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Monday, March 21, 2011

Nuclear scare: Over 1,000 Japanese disembark daily in Manila

Following a series of explosions at the Fukushima nuclear power plant last week, authorities at the Ninoy Aquino International Airport (NAIA) terminals have reported the increase in the arrivals of more than 1,000 Japanese citizens everyday.
In a report by the Philippine Star, the said increase in disembarkations came from various flights from Japan after their government raised the alert level to 5. Click here to see INES Alert Level Systems.
At magnitude 9.0, it was the most powerful quake ever to hit the country and was followed by gigantic tsunami waves killing at least 8,133 with 12,272 missing as of Sunday, according to The Japan Times.
Unfortunately, NAIA doctors do not have the equipments to detect radiation levels at points of entry.
"The only thing we can do at the moment is to refer them to the Department of Science and Technology or the Philippine Nuclear Research Institute which have the facility," human quarantine doctor Vicenta Vasquez said.
Airport authorities said there is no risk the Philippines is being affected by the release of radioactive materials. Visit this link for information if you need to have post-radiation exposure treatment.
The Russian authorities who have been monitoring the situation in Fukushima said that the situation is not getting worse, in a report by Ria Novosti.
"Technique proved to be even more reliable than might be expected. It has passed," Russian state-controlled nuclear corporation Rosatom head Sergei Kiriyenko told Russia 24 TV-channel.
Below is a public service from the Philippine Embassy in Tokyo that was shared through email by my friend Susan P. Fujita in Sapporo.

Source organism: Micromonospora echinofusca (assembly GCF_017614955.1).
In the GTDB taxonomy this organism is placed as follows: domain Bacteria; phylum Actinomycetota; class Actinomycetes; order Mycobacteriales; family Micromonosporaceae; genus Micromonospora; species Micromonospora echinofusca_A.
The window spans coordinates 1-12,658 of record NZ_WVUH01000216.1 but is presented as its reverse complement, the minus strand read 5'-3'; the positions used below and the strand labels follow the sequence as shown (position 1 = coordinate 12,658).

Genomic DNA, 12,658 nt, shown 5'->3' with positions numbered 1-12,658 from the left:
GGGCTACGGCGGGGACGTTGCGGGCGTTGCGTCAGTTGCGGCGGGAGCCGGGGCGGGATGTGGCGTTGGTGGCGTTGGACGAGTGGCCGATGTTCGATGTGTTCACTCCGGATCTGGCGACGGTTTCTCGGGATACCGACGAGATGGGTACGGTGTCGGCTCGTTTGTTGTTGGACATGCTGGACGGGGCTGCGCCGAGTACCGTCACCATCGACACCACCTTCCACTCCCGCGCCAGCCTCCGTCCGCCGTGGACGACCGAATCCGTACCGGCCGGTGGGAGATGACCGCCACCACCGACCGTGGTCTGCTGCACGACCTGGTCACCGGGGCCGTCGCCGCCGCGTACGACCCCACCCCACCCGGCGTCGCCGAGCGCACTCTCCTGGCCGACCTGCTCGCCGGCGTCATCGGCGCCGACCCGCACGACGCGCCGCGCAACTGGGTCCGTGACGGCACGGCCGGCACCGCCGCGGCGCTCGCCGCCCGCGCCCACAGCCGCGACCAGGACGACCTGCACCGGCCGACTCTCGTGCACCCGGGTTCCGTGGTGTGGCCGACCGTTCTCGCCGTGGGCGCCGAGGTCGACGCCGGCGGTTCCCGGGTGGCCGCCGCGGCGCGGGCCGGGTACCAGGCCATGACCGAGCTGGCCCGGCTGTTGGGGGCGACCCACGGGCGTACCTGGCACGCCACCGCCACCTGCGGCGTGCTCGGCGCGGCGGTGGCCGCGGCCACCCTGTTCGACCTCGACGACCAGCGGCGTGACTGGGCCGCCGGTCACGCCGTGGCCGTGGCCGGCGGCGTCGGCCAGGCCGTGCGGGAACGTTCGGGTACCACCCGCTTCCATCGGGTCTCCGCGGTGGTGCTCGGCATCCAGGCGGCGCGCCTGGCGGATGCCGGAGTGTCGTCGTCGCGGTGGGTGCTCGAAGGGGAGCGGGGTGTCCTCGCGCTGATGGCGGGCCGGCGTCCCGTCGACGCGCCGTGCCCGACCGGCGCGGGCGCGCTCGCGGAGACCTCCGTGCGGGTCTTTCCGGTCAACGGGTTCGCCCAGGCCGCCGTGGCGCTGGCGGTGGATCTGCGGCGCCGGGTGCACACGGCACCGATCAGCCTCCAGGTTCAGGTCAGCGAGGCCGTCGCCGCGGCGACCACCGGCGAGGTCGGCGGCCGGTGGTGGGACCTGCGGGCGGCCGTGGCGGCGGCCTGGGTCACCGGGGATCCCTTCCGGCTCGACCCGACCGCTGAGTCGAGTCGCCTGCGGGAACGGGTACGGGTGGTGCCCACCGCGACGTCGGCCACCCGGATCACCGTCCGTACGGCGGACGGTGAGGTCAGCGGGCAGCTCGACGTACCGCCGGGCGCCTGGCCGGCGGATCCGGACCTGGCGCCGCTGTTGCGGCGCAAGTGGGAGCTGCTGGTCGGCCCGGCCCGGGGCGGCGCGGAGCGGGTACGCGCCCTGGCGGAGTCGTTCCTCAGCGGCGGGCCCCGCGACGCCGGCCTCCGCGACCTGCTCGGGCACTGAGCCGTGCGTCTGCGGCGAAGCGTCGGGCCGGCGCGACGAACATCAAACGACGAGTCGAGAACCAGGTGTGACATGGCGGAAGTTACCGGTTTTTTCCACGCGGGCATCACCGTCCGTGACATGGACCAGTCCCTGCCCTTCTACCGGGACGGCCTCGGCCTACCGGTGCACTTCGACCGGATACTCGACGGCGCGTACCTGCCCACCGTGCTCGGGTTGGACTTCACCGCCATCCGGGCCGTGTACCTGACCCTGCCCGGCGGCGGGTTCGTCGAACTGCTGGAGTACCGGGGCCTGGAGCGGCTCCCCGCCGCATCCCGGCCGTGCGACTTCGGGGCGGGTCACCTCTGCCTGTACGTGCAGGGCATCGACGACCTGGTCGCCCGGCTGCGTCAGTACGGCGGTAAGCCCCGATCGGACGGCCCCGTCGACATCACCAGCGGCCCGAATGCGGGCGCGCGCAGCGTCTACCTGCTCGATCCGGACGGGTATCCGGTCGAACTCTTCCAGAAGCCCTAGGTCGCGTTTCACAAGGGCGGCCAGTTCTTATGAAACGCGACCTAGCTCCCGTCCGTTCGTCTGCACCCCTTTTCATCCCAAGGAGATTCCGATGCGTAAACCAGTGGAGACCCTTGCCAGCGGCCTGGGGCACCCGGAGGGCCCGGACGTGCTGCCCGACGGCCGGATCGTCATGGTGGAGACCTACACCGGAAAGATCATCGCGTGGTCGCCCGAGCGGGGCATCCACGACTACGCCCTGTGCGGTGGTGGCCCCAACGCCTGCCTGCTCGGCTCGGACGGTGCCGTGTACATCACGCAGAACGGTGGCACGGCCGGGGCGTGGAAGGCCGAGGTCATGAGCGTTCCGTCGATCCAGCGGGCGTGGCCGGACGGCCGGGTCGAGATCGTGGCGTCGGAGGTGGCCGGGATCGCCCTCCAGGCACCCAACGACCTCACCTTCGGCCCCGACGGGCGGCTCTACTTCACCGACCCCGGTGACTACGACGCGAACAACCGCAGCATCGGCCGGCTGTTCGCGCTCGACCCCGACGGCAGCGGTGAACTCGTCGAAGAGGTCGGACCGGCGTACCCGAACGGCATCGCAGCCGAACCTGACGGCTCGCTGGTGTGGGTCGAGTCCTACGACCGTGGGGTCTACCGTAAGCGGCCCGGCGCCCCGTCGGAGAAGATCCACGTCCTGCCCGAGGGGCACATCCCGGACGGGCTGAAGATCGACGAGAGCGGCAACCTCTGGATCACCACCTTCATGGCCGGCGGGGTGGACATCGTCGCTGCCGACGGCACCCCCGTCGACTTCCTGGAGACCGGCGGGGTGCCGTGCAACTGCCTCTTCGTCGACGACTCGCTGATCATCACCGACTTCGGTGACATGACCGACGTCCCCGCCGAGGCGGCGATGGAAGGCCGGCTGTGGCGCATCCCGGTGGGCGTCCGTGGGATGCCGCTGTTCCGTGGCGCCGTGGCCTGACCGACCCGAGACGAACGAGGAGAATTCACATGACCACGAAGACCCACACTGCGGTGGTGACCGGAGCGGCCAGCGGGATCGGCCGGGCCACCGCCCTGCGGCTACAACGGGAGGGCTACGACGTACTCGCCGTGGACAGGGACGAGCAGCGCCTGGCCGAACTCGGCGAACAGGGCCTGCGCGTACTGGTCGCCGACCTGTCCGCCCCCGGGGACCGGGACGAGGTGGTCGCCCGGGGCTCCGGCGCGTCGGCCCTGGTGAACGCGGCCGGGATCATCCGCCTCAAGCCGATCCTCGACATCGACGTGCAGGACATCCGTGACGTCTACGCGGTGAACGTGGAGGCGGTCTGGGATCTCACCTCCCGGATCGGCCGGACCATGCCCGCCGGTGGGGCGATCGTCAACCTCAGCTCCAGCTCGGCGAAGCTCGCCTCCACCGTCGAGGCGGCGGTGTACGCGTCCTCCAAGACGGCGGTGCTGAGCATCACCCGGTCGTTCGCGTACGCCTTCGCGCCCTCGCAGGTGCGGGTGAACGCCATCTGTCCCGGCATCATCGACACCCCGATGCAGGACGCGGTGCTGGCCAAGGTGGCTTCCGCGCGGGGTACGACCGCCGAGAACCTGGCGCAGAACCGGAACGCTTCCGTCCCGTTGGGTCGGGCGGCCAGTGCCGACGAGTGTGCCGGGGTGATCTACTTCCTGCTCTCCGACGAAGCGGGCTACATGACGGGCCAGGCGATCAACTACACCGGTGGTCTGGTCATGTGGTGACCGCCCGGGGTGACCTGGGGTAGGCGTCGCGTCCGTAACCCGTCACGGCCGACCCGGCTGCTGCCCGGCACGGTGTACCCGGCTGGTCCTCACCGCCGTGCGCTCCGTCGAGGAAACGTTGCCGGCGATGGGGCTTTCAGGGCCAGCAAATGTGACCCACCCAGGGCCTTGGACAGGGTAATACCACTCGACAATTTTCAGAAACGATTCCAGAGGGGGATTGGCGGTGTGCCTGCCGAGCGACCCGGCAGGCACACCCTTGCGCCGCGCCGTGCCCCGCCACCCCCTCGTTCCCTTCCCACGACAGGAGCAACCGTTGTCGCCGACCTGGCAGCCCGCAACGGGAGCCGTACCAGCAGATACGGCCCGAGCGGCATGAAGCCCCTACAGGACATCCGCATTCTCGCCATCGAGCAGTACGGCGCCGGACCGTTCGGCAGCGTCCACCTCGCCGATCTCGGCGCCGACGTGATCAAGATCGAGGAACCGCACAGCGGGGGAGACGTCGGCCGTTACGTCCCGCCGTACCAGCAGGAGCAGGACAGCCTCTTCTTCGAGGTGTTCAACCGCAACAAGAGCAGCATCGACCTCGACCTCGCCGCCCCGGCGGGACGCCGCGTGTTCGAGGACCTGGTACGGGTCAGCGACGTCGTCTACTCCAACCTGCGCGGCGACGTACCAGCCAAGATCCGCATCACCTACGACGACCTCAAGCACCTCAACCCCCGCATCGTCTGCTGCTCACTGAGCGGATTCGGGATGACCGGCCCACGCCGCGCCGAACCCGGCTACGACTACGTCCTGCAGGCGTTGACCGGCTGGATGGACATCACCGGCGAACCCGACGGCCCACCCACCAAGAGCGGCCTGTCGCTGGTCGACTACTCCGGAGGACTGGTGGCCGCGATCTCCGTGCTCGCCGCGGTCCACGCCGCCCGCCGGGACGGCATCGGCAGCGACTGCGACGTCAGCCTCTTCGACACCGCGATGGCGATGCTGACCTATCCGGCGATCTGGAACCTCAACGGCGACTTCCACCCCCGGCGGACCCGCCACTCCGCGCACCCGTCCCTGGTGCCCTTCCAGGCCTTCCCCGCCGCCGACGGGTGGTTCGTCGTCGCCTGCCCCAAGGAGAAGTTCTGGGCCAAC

As of 19 March 2011, 10 am
The Japanese government has maintained the same 20-kilometer radius (for evacuation) and between 20-30 kilometer radius (to stay indoors) of the Fukushima Daiichi Nuclear Power Plant as previously announced. Those in the affected areas are advised to closely follow the instructions measures of the local government authorities and civil defense authorities.
Filipinos are advised to closely monitor the developments in Fukushima and other incidents such as earthquakes and tsunamis. For Filipinos in the affected areas, you may contact the Philippine Embassy for assistance in voluntary relocation.
In their latest briefing on 18 March 2011 (14:00 UTC or 11:00 PM Japan time), the International Atomic Energy Agency (IAEA), in cooperation with the Japanese government, has begun receiving and monitoring regularly the radiation levels in 47 Japanese cities.
In its first sampling and monitoring, IAEA said that “the radiation levels in Tokyo and other cities remain far from levels which would require action--in other words they are not dangerous to human health.” A second sampling will be carried out very soon.
Japanese authorities have made public information on Environmental Radiation Measurement Results in each of the prefectures of Japan, together with a diagram entitled, “Radiation Exposure in Daily Life” which describes relative doses from radiation sources. These may be accessed at:
However, Filipino nationals who are concerned about ongoing developments may wish to voluntarily depart from Japan are urged to do so.
Please bear in mind that that Narita Airport is now full of people wishing to depart and you may try to use other airports or seaports.

Mr. Hans Mohaimin L. SIRIBAN
Third Secretary and Vice Consul
Political Section
Embassy of the Republic of the Philippines
5-15-5 Roppongi, Minato-ku, Tokyo 106-8537

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